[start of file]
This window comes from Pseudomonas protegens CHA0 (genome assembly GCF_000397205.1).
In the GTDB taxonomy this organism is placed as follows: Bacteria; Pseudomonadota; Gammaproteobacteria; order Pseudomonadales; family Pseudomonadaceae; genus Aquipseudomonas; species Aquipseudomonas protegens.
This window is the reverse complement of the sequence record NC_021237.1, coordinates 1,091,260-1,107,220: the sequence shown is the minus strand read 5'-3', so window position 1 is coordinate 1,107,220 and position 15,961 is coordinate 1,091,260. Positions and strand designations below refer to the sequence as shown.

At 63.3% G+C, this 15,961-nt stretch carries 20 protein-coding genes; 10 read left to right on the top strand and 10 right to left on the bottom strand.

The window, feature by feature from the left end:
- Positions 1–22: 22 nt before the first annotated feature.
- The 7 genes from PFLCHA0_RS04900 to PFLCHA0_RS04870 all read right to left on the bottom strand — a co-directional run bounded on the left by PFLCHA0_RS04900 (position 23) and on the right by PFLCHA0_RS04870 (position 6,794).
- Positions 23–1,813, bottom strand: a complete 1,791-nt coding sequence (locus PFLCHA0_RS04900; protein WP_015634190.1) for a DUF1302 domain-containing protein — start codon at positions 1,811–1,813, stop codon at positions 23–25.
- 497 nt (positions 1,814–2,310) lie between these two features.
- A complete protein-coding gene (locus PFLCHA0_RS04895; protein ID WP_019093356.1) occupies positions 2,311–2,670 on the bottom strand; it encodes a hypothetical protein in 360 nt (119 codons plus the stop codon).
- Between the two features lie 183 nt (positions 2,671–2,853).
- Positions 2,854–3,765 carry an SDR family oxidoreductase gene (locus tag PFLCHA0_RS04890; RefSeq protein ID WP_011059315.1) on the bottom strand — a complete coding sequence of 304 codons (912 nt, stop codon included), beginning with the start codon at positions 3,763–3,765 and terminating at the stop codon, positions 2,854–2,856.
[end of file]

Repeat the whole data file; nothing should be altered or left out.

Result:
This window comes from Pseudomonas protegens CHA0 (genome assembly GCF_000397205.1).
In the GTDB taxonomy this organism is placed as follows: Bacteria; Pseudomonadota; Gammaproteobacteria; order Pseudomonadales; family Pseudomonadaceae; genus Aquipseudomonas; species Aquipseudomonas protegens.
This window is the reverse complement of the sequence record NC_021237.1, coordinates 1,091,260-1,107,220: the sequence shown is the minus strand read 5'-3', so window position 1 is coordinate 1,107,220 and position 15,961 is coordinate 1,091,260. Positions and strand designations below refer to the sequence as shown.

At 63.3% G+C, this 15,961-nt stretch carries 20 protein-coding genes; 10 read left to right on the top strand and 10 right to left on the bottom strand.

The window, feature by feature from the left end:
- Positions 1–22: 22 nt before the first annotated feature.
- The 7 genes from PFLCHA0_RS04900 to PFLCHA0_RS04870 all read right to left on the bottom strand — a co-directional run bounded on the left by PFLCHA0_RS04900 (position 23) and on the right by PFLCHA0_RS04870 (position 6,794).
- Positions 23–1,813, bottom strand: a complete 1,791-nt coding sequence (locus PFLCHA0_RS04900; protein WP_015634190.1) for a DUF1302 domain-containing protein — start codon at positions 1,811–1,813, stop codon at positions 23–25.
- 497 nt (positions 1,814–2,310) lie between these two features.
- A complete protein-coding gene (locus PFLCHA0_RS04895; protein ID WP_019093356.1) occupies positions 2,311–2,670 on the bottom strand; it encodes a hypothetical protein in 360 nt (119 codons plus the stop codon).
- Between the two features lie 183 nt (positions 2,671–2,853).
- Positions 2,854–3,765 carry an SDR family oxidoreductase gene (locus tag PFLCHA0_RS04890; RefSeq protein ID WP_011059315.1) on the bottom strand — a complete coding sequence of 304 codons (912 nt, stop codon included), beginning with the start codon at positions 3,763–3,765 and terminating at the stop codon, positions 2,854–2,856.